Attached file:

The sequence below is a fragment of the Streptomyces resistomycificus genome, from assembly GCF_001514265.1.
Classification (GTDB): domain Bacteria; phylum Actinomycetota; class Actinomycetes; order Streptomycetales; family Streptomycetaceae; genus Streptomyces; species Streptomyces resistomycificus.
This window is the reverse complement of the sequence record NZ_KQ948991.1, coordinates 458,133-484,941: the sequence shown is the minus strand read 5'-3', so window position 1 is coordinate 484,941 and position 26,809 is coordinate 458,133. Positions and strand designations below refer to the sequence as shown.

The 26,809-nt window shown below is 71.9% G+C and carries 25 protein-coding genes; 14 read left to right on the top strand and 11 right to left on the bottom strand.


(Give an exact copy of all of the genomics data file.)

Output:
The sequence below is a fragment of the Streptomyces resistomycificus genome, from assembly GCF_001514265.1.
Classification (GTDB): domain Bacteria; phylum Actinomycetota; class Actinomycetes; order Streptomycetales; family Streptomycetaceae; genus Streptomyces; species Streptomyces resistomycificus.
This window is the reverse complement of the sequence record NZ_KQ948991.1, coordinates 458,133-484,941: the sequence shown is the minus strand read 5'-3', so window position 1 is coordinate 484,941 and position 26,809 is coordinate 458,133. Positions and strand designations below refer to the sequence as shown.

The 26,809-nt window shown below is 71.9% G+C and carries 25 protein-coding genes; 14 read left to right on the top strand and 11 right to left on the bottom strand.